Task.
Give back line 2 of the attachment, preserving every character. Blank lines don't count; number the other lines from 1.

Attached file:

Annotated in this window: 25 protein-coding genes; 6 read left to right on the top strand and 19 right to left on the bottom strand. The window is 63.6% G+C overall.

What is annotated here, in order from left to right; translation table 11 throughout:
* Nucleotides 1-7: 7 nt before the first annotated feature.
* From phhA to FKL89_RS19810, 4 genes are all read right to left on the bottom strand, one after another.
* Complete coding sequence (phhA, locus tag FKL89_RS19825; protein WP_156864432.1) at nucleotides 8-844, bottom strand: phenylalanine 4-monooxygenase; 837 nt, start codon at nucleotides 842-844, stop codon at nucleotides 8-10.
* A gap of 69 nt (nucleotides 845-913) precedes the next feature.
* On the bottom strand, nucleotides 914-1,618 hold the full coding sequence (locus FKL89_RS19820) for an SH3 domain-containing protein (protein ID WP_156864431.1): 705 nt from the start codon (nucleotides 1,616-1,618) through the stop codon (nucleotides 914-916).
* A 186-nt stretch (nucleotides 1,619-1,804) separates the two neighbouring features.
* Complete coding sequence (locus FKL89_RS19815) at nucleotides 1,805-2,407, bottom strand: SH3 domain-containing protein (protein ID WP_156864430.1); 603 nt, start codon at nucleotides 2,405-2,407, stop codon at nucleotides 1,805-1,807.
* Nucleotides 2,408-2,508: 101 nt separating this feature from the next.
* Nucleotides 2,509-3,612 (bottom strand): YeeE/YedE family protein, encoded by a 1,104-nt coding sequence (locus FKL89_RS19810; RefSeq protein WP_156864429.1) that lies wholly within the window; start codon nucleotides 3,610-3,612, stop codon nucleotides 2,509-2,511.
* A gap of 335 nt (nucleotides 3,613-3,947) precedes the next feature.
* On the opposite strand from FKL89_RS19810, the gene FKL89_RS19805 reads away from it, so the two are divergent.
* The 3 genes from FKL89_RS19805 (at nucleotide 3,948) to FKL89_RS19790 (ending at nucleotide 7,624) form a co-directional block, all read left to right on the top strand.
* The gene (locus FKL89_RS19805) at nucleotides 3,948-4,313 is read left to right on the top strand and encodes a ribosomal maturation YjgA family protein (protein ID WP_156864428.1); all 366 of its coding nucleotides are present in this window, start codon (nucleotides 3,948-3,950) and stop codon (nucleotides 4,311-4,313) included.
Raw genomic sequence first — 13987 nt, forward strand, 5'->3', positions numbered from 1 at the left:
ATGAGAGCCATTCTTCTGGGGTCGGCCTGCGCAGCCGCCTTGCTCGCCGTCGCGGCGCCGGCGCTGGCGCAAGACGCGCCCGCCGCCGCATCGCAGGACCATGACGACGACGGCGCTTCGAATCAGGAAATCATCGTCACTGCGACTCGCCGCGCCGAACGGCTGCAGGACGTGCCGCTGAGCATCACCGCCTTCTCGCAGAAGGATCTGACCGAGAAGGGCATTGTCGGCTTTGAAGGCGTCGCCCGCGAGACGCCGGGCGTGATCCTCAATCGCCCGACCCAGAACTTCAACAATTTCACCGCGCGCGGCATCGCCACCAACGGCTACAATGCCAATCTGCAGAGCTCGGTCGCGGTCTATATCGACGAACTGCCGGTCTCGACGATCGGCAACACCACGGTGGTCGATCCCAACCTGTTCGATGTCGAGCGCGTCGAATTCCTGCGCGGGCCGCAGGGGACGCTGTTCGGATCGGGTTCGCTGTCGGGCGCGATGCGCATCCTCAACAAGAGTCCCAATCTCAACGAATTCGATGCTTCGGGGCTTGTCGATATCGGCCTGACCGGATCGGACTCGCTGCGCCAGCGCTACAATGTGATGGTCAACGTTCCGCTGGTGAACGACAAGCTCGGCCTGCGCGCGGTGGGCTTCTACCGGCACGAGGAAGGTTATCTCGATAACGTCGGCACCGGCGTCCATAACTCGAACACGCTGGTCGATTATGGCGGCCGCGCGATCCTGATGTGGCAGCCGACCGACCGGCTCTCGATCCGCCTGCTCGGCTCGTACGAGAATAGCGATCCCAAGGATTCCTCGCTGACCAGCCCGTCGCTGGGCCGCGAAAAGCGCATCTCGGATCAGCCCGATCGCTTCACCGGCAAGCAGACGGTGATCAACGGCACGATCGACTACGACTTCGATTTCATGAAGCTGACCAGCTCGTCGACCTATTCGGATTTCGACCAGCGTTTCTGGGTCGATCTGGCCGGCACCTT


What is annotated here, in order from left to right; translation table 11 throughout: